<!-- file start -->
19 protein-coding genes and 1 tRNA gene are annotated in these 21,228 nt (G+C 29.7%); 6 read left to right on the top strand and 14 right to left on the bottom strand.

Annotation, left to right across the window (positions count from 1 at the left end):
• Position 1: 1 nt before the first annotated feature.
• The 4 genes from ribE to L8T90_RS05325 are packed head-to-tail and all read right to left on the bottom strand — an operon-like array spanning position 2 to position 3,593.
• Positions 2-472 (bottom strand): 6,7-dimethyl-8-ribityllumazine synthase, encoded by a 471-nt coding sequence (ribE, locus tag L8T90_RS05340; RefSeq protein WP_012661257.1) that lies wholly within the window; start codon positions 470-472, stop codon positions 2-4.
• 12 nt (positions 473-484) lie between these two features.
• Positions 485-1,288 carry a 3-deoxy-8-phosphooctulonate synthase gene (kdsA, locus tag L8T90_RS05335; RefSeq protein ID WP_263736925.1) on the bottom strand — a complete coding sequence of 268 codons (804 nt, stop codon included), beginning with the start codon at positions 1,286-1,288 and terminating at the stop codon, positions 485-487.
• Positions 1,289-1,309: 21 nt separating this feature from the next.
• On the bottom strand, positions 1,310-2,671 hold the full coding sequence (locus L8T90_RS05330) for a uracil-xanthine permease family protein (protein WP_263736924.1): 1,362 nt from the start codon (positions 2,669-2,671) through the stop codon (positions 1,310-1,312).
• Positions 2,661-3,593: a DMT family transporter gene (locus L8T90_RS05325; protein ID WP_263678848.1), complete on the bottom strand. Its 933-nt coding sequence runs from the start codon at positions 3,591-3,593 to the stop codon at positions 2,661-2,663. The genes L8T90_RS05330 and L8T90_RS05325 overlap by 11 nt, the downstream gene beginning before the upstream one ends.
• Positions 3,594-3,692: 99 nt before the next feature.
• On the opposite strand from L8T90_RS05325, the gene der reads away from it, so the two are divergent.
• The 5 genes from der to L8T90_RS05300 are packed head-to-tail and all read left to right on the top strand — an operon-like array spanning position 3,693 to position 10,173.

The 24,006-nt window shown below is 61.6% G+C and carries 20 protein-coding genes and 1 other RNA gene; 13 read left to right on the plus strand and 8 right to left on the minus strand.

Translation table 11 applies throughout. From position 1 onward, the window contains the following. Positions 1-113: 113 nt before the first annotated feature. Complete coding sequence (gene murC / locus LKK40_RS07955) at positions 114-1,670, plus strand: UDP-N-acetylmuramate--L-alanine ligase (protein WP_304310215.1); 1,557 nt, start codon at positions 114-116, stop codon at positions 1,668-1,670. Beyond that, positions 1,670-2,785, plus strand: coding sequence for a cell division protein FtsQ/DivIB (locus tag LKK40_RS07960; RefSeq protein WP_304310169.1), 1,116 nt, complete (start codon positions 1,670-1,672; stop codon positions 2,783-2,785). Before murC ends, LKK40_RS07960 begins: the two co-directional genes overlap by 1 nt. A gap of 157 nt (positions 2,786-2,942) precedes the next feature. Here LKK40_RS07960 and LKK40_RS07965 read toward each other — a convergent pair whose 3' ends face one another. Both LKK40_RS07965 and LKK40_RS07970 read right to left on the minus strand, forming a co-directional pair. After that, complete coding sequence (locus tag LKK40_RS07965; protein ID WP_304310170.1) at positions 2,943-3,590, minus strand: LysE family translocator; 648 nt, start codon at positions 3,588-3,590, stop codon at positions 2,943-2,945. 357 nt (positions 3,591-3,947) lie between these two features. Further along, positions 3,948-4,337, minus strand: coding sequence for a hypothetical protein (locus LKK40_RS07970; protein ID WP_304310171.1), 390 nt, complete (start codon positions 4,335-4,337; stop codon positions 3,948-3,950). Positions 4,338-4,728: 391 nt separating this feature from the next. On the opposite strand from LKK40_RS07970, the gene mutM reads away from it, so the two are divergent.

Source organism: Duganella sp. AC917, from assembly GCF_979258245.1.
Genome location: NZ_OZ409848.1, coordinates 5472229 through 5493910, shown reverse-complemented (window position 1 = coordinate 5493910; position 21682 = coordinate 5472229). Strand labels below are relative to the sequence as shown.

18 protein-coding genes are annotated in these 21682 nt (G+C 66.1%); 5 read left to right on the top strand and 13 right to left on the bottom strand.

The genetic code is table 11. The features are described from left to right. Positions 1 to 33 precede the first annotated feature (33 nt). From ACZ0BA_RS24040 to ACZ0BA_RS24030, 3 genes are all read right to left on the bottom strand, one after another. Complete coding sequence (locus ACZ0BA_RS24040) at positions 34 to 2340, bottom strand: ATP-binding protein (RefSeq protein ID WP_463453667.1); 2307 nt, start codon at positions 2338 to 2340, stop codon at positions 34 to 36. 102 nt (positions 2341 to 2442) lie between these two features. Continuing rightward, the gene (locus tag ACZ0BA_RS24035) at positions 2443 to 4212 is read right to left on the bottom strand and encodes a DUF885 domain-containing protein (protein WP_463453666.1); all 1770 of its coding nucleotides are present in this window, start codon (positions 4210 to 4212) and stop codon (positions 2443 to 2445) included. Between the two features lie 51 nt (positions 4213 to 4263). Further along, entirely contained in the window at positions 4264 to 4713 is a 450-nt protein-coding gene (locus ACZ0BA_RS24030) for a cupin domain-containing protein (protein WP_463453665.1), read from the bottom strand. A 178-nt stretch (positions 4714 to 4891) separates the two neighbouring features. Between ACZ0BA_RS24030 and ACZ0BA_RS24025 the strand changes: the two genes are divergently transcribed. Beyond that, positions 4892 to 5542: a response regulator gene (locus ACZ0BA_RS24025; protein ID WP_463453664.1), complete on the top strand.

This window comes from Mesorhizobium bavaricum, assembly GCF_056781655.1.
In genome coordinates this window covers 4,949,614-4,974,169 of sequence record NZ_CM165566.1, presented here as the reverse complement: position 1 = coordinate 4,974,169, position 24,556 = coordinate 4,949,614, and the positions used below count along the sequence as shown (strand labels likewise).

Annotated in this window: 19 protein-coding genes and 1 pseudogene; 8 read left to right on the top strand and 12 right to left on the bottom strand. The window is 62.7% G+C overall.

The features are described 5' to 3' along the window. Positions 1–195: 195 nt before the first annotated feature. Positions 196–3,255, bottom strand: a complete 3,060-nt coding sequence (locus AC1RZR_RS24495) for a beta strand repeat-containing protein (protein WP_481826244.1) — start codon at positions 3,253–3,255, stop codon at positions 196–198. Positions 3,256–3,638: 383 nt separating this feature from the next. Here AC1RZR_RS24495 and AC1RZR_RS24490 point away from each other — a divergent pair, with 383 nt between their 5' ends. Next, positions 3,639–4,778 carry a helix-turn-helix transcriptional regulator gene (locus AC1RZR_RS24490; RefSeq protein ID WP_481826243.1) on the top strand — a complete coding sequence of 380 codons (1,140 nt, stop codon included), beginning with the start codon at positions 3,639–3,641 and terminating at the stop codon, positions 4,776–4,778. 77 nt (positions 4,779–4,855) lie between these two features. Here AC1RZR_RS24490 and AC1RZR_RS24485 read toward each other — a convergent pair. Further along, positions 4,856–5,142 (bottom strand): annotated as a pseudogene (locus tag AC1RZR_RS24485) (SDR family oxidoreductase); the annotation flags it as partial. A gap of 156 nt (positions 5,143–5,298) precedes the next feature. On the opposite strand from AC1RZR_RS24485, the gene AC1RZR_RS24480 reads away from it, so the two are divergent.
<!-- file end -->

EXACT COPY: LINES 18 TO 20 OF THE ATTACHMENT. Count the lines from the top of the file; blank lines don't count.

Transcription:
18 protein-coding genes are annotated in these 21682 nt (G+C 66.1%); 5 read left to right on the top strand and 13 right to left on the bottom strand.

The genetic code is table 11. The features are described from left to right. Positions 1 to 33 precede the first annotated feature (33 nt). From ACZ0BA_RS24040 to ACZ0BA_RS24030, 3 genes are all read right to left on the bottom strand, one after another. Complete coding sequence (locus ACZ0BA_RS24040) at positions 34 to 2340, bottom strand: ATP-binding protein (RefSeq protein ID WP_463453667.1); 2307 nt, start codon at positions 2338 to 2340, stop codon at positions 34 to 36. 102 nt (positions 2341 to 2442) lie between these two features. Continuing rightward, the gene (locus tag ACZ0BA_RS24035) at positions 2443 to 4212 is read right to left on the bottom strand and encodes a DUF885 domain-containing protein (protein WP_463453666.1); all 1770 of its coding nucleotides are present in this window, start codon (positions 4210 to 4212) and stop codon (positions 2443 to 2445) included. Between the two features lie 51 nt (positions 4213 to 4263). Further along, entirely contained in the window at positions 4264 to 4713 is a 450-nt protein-coding gene (locus ACZ0BA_RS24030) for a cupin domain-containing protein (protein WP_463453665.1), read from the bottom strand. A 178-nt stretch (positions 4714 to 4891) separates the two neighbouring features. Between ACZ0BA_RS24030 and ACZ0BA_RS24025 the strand changes: the two genes are divergently transcribed. Beyond that, positions 4892 to 5542: a response regulator gene (locus ACZ0BA_RS24025; protein ID WP_463453664.1), complete on the top strand.

This window comes from Mesorhizobium bavaricum, assembly GCF_056781655.1.